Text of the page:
from The American Heritage® Dictionary of the English Language, 4th Edition
- n. A thin, sharpened side, as of the blade of a cutting instrument.
- n. The degree of sharpness of a cutting blade.
- n. A penetrating, incisive quality: "His simplicity sets off the satire, and gives it a finer edge” ( William Hazlitt).
- n. A slight but noticeable sharpness or harshness: His voice had an edge to it.
- n. Keenness, as of desire or enjoyment; zest: The brisk walk gave an edge to my appetite.
- n. The line of intersection of two surfaces: the edge of a brick; the table's rounded edges.
- n. A rim or brink: the edge of a cliff.
- n. The point at which something is likely to begin: on the edge of war.
- n. The area or part away from the middle; an extremity: lifted the carpet's edge.
- n. A dividing line; a border: a house on the edge of town. See Synonyms at border.
- n. A margin of superiority; an advantage: a slight edge over the opposition.
- n. A provocative or discomforting quality, as from audacity or innovativeness: "Over all, the show will have a grittier edge” ( Constance C.R. White).
- transitive v. To give an edge to (a blade); sharpen.
- transitive v. To tilt (a ski or both skis) in such a way that an edge or both edges bite into the snow.
- transitive v. To put a border or edge on: edged the quilt with embroidery.
- transitive v. To act as or be an edge of: bushes that edged the garden path.
- transitive v. To advance or push slightly or gradually: The dog edged the ball with its nose.
- transitive v. To trim or shape the edge of: edge a lawn.
- transitive v. To surpass or beat by a small margin. Often used with out: The runner edged her opponent out at the last moment.
- intransitive v. To move gradually or hesitantly: The child edged toward the door.
- idiom on edge Highly tense or nervous; irritable.
- idiom on the edge In a precarious position.
- idiom on the edge In a state of keen excitement, as from danger or risk: "the excitement of combat, of living on the edge” ( Nelson DeMille).
from Wiktionary, Creative Commons Attribution/Share-Alike License
- n. The boundary line of a surface.
- n. A one-dimensional face of a polytope. In particular, the joining line between two vertices of a polygon; the place where two faces of a polyhedron meet.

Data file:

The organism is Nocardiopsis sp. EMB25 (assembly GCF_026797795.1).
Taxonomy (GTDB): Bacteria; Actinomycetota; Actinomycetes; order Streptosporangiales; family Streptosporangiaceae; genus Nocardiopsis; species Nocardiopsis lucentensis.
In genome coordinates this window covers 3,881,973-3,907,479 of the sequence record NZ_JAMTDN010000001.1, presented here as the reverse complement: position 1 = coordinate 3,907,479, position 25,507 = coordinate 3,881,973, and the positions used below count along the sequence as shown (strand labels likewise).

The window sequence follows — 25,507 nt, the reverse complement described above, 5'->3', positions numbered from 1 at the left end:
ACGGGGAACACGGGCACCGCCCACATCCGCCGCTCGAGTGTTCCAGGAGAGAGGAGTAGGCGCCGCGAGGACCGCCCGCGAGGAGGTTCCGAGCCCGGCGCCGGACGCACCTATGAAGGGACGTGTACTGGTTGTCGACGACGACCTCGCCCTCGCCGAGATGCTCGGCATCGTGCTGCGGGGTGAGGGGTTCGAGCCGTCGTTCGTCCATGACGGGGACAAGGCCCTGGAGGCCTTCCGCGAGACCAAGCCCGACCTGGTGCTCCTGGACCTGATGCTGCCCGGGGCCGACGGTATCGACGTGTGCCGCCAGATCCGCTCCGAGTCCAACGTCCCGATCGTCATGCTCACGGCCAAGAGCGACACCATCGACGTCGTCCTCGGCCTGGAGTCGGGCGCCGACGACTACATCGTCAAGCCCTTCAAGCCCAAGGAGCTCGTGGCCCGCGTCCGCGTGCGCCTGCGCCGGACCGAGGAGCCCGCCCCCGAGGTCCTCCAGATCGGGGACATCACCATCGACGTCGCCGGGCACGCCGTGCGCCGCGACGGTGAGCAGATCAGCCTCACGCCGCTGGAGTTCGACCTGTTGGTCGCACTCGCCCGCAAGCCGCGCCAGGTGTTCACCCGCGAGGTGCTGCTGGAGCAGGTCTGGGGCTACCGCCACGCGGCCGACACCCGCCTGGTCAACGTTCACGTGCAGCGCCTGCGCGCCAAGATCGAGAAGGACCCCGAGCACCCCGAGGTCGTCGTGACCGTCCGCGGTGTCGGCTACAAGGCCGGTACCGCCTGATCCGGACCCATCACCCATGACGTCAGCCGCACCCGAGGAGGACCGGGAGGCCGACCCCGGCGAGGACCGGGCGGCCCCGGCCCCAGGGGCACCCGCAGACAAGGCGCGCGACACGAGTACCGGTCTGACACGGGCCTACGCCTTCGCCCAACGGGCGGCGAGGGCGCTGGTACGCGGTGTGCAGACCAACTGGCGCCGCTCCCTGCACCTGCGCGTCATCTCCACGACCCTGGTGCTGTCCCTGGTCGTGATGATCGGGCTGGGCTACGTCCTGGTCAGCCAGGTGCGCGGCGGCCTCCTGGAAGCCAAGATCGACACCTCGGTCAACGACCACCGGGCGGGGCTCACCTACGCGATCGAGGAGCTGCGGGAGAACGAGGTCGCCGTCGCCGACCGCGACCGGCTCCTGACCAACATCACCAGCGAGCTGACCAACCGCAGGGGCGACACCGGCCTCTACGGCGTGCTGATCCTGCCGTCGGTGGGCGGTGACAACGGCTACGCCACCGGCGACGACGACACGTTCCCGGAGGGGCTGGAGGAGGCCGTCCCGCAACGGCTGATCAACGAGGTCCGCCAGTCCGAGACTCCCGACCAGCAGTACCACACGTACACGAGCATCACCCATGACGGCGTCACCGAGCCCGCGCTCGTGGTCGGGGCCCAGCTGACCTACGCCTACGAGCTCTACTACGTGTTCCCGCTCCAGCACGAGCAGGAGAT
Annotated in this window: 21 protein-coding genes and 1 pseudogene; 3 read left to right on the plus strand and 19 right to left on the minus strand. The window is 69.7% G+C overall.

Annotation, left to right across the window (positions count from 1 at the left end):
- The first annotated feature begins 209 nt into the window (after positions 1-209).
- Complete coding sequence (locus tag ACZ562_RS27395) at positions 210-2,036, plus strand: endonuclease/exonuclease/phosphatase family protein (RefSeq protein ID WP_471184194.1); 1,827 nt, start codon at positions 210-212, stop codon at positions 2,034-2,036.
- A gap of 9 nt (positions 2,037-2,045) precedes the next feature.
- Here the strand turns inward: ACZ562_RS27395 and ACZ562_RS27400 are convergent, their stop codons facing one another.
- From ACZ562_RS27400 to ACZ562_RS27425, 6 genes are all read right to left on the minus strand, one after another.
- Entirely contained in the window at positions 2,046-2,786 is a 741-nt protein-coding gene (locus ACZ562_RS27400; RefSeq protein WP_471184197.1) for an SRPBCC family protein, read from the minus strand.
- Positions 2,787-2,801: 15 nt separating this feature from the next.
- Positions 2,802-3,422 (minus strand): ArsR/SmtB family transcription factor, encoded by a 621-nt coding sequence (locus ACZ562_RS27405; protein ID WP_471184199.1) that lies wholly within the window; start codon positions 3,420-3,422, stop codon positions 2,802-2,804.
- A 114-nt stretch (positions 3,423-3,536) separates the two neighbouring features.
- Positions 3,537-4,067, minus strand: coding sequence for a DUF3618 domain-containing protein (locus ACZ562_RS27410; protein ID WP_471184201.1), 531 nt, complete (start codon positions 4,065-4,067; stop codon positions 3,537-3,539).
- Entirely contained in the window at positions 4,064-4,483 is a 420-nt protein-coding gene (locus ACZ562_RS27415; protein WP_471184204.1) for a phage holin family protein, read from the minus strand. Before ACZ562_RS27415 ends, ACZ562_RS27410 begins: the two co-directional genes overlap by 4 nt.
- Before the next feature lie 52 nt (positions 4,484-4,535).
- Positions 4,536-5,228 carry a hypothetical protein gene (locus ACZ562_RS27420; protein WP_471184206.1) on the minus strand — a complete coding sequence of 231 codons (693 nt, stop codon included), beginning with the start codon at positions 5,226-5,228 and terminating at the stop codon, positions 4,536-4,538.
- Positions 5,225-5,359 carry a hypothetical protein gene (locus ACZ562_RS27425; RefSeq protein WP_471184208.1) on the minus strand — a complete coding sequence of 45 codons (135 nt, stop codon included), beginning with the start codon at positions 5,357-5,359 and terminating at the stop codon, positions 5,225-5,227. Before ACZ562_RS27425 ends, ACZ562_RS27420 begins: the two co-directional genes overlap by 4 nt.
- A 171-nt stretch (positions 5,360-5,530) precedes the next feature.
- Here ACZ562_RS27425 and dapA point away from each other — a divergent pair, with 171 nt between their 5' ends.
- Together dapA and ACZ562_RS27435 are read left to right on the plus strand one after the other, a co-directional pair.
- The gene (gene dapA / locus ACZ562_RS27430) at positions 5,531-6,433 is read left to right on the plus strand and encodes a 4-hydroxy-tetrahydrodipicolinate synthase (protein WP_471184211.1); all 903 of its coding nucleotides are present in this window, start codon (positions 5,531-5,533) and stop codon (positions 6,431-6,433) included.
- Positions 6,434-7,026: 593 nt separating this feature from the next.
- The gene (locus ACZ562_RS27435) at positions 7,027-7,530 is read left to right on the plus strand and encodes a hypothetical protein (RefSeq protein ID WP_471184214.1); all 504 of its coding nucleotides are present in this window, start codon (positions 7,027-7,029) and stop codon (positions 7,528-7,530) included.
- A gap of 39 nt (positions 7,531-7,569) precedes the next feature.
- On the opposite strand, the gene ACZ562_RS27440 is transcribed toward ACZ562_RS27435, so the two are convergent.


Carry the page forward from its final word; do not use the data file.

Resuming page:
- n. An advantage (as have the edge on)
- n. The thin cutting side of the blade of an instrument; as, the edge of an ax, knife, sword, or scythe. Hence, figuratively, that which cuts as an edge does, or wounds deeply, etc.
- n. Any sharp terminating border; a margin; a brink; extreme verge; as, the edge of a table, a precipice.
- n. Sharpness; readiness or fitness to cut; keenness; intenseness of desire.
- n. The border or part adjacent to the line of division; the beginning or early part; as, in the edge of evening. "On the edge of winter." John Milton.
- n. The edge of a cricket bat.
- n. Any of the connected pairs of vertices in a graph.
- n. In male masturbation, a level of sexual arousal that is maintained just short of reaching the point of inevitability, or climax (edging).
- v. To move an object slowly and carefully in a particular direction.
- v. To move slowly and carefully in a particular direction.
- v. (transitive) To hit the ball with an edge of the bat, causing a fine deflection.
- v. To trim the margin of a lawn where the grass meets the sidewalk, usually with an electric or gas-powered lawn edger.
- v. To furnish with an edge; to construct an edging.
from the GNU version of the Collaborative International Dictionary of English
- n. The thin cutting side of the blade of an instrument.
- n. Any sharp terminating border; a margin; a brink; extreme verge.
- n. Sharpness; readiness or fitness to cut; keenness; intenseness of desire.
- n. The border or part adjacent to the line of division; the beginning or early part.
- intransitive v. To move sideways; to move gradually.
- intransitive v. To sail close to the wind.
- transitive v. To furnish with an edge as a tool or weapon; to sharpen.
- transitive v. To shape or dress the edge of, as with a tool.
- transitive v. To furnish with a fringe or border
- transitive v. To make sharp or keen, figuratively; to incite; to exasperate; to goad; to urge or egg on.
- transitive v. To move by little and little or cautiously, as by pressing forward edgewise.